I just wondered if there might be enough interest in this and whether they might be interested if enough folks beseeched them for these.
I've almost always cast for volume, at least for everything except my BPCR, but when I want to or think I need to, I don't mind taking some extra pains for a particular purpose, and making good self defense or hunting bullets would be one of those times when I'd go for ultimate quality over volume.
It also just seems so dang EASY, and "cheap" for them to do that I can't understand why they haven't done it. If an ol' country boy down in Jawja can figure this out .... well, it just seems so darn logical, doesn't it???
04-28-2005, 04:20 AM
This being completely in the nature of a shot in the dark, but - Has anyone approached Lee about doing a special run of HP molds, much as they do the six cavity?
If it's as easy as suggested from a manufacturing/design point of view, and enough interest is created by special orders, it might open their eyes.
04-28-2005, 06:12 AM
I myself think what have far more utility is a hollow pointing attachment for the Wilson case trimmer, one where the boolit was a .0005 interferance fit in the case adaptor, you could thus cast a TON with normal methods, and then hollowpoint a few to whatever HP you prefer.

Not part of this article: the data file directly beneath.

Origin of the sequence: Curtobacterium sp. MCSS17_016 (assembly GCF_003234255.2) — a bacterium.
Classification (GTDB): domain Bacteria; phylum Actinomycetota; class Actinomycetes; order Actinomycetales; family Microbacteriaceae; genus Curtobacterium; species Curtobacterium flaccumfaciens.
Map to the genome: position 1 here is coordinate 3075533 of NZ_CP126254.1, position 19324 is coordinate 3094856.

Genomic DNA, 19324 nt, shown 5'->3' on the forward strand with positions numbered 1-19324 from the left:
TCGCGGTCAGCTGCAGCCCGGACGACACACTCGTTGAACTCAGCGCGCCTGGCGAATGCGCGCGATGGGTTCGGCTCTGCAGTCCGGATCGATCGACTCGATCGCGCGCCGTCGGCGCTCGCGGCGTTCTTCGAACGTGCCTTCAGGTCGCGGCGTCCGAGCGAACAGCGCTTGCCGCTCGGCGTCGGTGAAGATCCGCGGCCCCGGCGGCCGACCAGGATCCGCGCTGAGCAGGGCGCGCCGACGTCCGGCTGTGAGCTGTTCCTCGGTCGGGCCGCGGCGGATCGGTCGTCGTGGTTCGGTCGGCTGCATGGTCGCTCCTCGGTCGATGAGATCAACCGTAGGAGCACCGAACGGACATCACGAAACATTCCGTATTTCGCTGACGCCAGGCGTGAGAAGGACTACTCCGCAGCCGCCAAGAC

I also think such a tool could be used to square the bases on plain based cast boolits for match purposes.
if you have never used a wilson they are a "dead length" type setup where the item being cut to length actually bumps against a stop, they cut cases closer in length than you can measure with digital calipers, IE within .0005". The cases are put in a hollow sleeve where their body taper holds them from turning. There are far faster designs but none more accurate.
04-28-2005, 09:05 PM
Willbird, you certainly have a point, but I'm thinking more along the lines that Wayne is. After using the 45-190-HP and 357-150-HP's from Lee quite a bit, it would just seem easier and a lot faster in the long run to have a good HP mould, and IMO, Lee really makes the best one out there. I've got a 330 gr. Lyman/Gould mould for my .45/70's, but have yet to try it. Having to take the pin out and replace it for each bullet would seem to surely slow me down, but as I've said, I've yet to try it, so ....